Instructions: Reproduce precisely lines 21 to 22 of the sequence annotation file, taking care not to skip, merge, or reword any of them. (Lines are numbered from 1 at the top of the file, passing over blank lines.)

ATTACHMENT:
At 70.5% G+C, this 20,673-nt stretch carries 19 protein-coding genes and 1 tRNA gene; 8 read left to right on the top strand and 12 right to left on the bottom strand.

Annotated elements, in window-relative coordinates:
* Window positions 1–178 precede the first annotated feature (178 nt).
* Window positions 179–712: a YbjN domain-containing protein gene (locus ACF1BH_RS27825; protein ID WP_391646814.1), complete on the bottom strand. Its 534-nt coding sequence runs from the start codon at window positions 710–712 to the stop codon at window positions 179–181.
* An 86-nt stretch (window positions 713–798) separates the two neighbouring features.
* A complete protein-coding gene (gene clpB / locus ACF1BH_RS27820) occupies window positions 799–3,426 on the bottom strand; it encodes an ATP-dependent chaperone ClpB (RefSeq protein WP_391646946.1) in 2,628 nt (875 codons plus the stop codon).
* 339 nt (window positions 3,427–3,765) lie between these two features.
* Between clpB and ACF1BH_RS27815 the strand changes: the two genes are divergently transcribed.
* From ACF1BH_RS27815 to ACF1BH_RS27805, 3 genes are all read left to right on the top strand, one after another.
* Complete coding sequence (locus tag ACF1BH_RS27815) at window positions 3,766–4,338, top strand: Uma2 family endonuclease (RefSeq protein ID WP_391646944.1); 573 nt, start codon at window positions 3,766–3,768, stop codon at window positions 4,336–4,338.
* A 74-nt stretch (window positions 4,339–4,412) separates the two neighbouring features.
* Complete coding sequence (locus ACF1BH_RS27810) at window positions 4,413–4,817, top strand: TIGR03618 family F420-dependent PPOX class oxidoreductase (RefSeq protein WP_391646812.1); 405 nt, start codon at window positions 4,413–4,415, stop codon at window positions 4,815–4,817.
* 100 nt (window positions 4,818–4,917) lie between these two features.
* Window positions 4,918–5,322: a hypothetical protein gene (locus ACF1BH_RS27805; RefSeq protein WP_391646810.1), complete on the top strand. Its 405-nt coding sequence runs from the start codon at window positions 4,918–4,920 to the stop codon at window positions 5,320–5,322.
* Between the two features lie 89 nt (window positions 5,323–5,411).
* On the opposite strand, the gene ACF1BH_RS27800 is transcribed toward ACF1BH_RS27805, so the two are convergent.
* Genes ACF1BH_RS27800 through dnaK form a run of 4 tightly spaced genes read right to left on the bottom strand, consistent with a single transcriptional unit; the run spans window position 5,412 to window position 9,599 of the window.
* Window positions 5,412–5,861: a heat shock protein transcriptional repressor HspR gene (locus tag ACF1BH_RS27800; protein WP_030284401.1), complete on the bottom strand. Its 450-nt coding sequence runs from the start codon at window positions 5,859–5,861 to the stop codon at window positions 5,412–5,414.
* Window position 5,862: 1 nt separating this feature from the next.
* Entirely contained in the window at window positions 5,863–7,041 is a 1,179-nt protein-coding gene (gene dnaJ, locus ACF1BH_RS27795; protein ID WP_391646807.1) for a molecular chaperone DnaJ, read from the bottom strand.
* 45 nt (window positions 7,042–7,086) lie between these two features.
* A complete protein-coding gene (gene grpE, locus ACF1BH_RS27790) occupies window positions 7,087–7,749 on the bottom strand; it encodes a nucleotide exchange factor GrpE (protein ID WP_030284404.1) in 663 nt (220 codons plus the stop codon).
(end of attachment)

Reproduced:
* 45 nt (window positions 7,042–7,086) lie between these two features.
* A complete protein-coding gene (gene grpE, locus ACF1BH_RS27790) occupies window positions 7,087–7,749 on the bottom strand; it encodes a nucleotide exchange factor GrpE (protein ID WP_030284404.1) in 663 nt (220 codons plus the stop codon).